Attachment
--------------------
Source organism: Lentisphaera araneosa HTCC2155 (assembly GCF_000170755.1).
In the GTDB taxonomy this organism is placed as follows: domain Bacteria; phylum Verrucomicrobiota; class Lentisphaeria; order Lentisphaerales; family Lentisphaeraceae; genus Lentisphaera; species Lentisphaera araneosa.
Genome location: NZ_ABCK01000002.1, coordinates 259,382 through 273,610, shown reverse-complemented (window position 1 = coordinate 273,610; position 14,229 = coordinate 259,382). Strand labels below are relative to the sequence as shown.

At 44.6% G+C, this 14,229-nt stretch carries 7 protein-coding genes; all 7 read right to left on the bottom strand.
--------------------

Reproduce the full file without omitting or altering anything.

Source organism: Lentisphaera araneosa HTCC2155 (assembly GCF_000170755.1).
In the GTDB taxonomy this organism is placed as follows: domain Bacteria; phylum Verrucomicrobiota; class Lentisphaeria; order Lentisphaerales; family Lentisphaeraceae; genus Lentisphaera; species Lentisphaera araneosa.
Genome location: NZ_ABCK01000002.1, coordinates 259,382 through 273,610, shown reverse-complemented (window position 1 = coordinate 273,610; position 14,229 = coordinate 259,382). Strand labels below are relative to the sequence as shown.

At 44.6% G+C, this 14,229-nt stretch carries 7 protein-coding genes; all 7 read right to left on the bottom strand.